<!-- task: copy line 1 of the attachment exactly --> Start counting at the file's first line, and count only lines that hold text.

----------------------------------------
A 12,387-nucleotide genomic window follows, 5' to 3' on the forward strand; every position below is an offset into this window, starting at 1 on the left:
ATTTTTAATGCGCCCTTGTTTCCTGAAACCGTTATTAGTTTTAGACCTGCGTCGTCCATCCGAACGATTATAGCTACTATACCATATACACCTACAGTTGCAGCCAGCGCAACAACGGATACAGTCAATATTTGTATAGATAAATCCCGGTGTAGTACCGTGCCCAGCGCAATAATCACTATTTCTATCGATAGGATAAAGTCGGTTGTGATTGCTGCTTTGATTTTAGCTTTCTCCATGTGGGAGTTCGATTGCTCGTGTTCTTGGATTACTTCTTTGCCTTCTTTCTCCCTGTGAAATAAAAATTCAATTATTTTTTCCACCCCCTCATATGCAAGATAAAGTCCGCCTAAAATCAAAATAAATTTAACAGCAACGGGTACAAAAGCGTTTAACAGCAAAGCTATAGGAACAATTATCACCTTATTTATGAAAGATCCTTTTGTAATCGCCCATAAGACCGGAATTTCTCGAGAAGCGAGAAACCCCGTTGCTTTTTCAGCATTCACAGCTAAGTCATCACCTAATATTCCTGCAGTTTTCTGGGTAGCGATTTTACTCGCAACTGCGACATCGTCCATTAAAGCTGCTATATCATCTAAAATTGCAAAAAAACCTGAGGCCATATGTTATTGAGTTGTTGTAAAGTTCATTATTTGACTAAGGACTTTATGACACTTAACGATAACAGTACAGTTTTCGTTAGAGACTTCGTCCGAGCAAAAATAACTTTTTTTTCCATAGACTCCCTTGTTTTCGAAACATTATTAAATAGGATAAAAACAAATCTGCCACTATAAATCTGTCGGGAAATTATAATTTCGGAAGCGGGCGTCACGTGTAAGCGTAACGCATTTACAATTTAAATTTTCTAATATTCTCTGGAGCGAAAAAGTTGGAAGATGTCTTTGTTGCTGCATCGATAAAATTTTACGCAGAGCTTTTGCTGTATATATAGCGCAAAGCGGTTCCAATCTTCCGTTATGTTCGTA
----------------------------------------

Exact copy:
A 12,387-nucleotide genomic window follows, 5' to 3' on the forward strand; every position below is an offset into this window, starting at 1 on the left: